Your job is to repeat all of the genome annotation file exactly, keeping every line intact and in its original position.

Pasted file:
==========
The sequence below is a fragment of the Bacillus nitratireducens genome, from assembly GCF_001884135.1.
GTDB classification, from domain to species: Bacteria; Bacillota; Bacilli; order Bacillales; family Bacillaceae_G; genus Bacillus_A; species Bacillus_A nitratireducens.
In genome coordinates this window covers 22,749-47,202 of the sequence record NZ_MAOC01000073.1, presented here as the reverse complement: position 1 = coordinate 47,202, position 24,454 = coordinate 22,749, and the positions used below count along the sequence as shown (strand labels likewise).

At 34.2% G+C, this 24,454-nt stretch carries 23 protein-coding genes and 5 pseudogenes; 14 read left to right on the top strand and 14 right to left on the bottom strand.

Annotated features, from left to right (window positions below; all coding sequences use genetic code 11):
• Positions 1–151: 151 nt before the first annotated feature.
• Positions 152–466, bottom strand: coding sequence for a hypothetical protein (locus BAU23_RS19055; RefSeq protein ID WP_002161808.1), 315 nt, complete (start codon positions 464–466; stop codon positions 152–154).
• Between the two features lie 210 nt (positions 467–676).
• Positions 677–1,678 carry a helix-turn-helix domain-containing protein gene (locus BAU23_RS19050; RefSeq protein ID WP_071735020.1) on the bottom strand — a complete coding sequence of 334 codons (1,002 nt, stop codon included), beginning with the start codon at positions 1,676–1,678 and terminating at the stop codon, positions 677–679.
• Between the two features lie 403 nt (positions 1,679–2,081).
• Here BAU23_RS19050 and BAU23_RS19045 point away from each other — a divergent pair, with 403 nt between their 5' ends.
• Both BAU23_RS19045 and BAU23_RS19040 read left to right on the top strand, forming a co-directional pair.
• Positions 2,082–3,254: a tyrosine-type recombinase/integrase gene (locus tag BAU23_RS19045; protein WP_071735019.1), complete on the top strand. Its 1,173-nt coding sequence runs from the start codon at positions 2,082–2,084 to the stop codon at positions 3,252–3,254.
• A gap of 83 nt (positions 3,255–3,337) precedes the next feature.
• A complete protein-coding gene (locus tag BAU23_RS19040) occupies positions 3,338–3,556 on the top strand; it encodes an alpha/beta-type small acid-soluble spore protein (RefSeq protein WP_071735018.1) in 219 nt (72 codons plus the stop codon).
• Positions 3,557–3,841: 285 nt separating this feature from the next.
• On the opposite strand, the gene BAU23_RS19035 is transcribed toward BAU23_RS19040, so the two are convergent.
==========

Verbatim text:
The sequence below is a fragment of the Bacillus nitratireducens genome, from assembly GCF_001884135.1.
GTDB classification, from domain to species: Bacteria; Bacillota; Bacilli; order Bacillales; family Bacillaceae_G; genus Bacillus_A; species Bacillus_A nitratireducens.
In genome coordinates this window covers 22,749-47,202 of the sequence record NZ_MAOC01000073.1, presented here as the reverse complement: position 1 = coordinate 47,202, position 24,454 = coordinate 22,749, and the positions used below count along the sequence as shown (strand labels likewise).

At 34.2% G+C, this 24,454-nt stretch carries 23 protein-coding genes and 5 pseudogenes; 14 read left to right on the top strand and 14 right to left on the bottom strand.

Annotated features, from left to right (window positions below; all coding sequences use genetic code 11):
• Positions 1–151: 151 nt before the first annotated feature.
• Positions 152–466, bottom strand: coding sequence for a hypothetical protein (locus BAU23_RS19055; RefSeq protein ID WP_002161808.1), 315 nt, complete (start codon positions 464–466; stop codon positions 152–154).
• Between the two features lie 210 nt (positions 467–676).
• Positions 677–1,678 carry a helix-turn-helix domain-containing protein gene (locus BAU23_RS19050; RefSeq protein ID WP_071735020.1) on the bottom strand — a complete coding sequence of 334 codons (1,002 nt, stop codon included), beginning with the start codon at positions 1,676–1,678 and terminating at the stop codon, positions 677–679.
• Between the two features lie 403 nt (positions 1,679–2,081).
• Here BAU23_RS19050 and BAU23_RS19045 point away from each other — a divergent pair, with 403 nt between their 5' ends.
• Both BAU23_RS19045 and BAU23_RS19040 read left to right on the top strand, forming a co-directional pair.
• Positions 2,082–3,254: a tyrosine-type recombinase/integrase gene (locus tag BAU23_RS19045; protein WP_071735019.1), complete on the top strand. Its 1,173-nt coding sequence runs from the start codon at positions 2,082–2,084 to the stop codon at positions 3,252–3,254.
• A gap of 83 nt (positions 3,255–3,337) precedes the next feature.
• A complete protein-coding gene (locus tag BAU23_RS19040) occupies positions 3,338–3,556 on the top strand; it encodes an alpha/beta-type small acid-soluble spore protein (RefSeq protein WP_071735018.1) in 219 nt (72 codons plus the stop codon).
• Positions 3,557–3,841: 285 nt separating this feature from the next.
• On the opposite strand, the gene BAU23_RS19035 is transcribed toward BAU23_RS19040, so the two are convergent.